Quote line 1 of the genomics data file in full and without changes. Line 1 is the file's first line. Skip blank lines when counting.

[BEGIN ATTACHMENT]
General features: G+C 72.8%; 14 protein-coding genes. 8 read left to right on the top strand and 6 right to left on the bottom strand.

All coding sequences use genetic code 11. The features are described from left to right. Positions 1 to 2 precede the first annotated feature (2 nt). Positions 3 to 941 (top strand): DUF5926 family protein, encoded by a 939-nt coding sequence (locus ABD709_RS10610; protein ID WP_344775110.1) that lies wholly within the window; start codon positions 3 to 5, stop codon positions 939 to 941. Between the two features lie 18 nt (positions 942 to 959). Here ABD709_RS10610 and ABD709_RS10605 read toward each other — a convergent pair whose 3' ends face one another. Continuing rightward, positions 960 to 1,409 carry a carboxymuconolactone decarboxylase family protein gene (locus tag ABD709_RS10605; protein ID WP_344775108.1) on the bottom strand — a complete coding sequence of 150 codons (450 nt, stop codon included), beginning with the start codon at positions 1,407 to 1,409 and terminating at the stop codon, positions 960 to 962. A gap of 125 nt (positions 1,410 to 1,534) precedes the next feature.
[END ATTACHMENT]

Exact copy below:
General features: G+C 72.8%; 14 protein-coding genes. 8 read left to right on the top strand and 6 right to left on the bottom strand.